Chapter 70 – Making Salt (first part)

Chapter 70 – Making Salt (first part)

The sea unfolded.
Reflecting the sunlight, the sea shined with glitters.
Eiji inhaled the intense fragrance of the waves rising over the sea, and held up his hands over his head while staring at the horizon.
Next to him, Fran tried to run with her full speed.

– It’s sea-!
– Uwaah, Fran don’t take off your clothes all of a sudden!
– Hm?
– Please hide your chest and crotch. You’re still unmarried.
– Oh–, thank you Eiji.

Right after moving on the sandy beach, Fran was part of the way through taking off her clothes due to her overjoyment.
It was an environment where neither a bra nor a swimsuit was common.
Normally, someone of her age wouldn’t try to become naked; nevertheless, Fran seemed to be different.
Eiji coiled a piece of cloth and prepared an instant bustle and chest protector.
Fran remained in a position with her hands raised, still, because she didn’t show any resistance, it was easy to put the cloths on her.

– With this it should be fine. However, it’s long past midsummer[1], so you will get cold if you enter in the sea.
– I’ll be fine. Yahoo-!

Slightly ignoring Eiji’s piece of advice, Fran entered the sea.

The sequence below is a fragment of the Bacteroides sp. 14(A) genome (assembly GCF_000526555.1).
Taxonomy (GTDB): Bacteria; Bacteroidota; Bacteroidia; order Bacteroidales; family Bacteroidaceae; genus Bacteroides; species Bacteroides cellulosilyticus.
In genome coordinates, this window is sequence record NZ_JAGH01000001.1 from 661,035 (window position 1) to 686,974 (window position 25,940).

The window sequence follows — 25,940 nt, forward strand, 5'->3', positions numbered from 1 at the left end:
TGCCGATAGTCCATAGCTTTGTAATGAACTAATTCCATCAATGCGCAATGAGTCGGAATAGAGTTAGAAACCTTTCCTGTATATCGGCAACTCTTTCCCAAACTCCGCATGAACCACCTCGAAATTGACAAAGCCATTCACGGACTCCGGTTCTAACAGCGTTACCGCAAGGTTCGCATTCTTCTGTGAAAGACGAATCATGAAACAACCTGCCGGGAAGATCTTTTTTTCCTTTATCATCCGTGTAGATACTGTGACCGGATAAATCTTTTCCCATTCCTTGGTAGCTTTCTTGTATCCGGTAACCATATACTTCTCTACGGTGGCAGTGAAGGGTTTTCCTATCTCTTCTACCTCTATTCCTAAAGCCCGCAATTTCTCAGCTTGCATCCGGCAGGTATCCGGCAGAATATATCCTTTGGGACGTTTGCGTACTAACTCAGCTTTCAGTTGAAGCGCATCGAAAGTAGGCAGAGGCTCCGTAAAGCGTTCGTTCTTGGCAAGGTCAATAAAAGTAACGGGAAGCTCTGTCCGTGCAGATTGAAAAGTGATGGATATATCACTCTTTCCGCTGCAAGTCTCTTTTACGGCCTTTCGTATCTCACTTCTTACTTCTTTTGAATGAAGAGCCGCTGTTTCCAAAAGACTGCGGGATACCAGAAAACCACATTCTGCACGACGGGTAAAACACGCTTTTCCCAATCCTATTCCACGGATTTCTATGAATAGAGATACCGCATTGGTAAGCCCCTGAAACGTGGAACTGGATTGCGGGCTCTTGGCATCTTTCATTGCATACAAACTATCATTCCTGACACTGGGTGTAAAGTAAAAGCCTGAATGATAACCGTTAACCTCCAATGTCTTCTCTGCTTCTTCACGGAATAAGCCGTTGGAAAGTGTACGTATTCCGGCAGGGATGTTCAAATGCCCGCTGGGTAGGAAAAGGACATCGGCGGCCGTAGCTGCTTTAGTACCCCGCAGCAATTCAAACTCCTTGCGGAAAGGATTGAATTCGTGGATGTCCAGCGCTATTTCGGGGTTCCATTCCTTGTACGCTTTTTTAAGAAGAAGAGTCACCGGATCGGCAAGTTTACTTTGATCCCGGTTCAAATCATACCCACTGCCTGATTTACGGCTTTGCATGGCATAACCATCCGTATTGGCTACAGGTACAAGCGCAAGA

She began to swim while pushing her way through the splashing waves?.
Ah, it’s good to be young.

There ought to have been the same period of time in Eiji’s life.
Just where did his vigor from that time go?
It seemed to be quite a long time ago.
He couldn’t move frantically like Fran.

The stiff feeling of the hot sand, the flying seagulls, and the crying of black-tailed gulls.
The scene of a blue sky and blue sea expanded.
What Eiji held in his hand was a wooden cup containing juice from a common pear.

– She’s one energetic girl, isn’t she?
– True.

The person who spoke to Eiji while standing next to him was a man called Edo, and at the same time, the one claiming to be the tribal chief of Marina.
Despite him looking like a 60-year-old, his body was tempered and had an appearance similar to that of a man of the sea.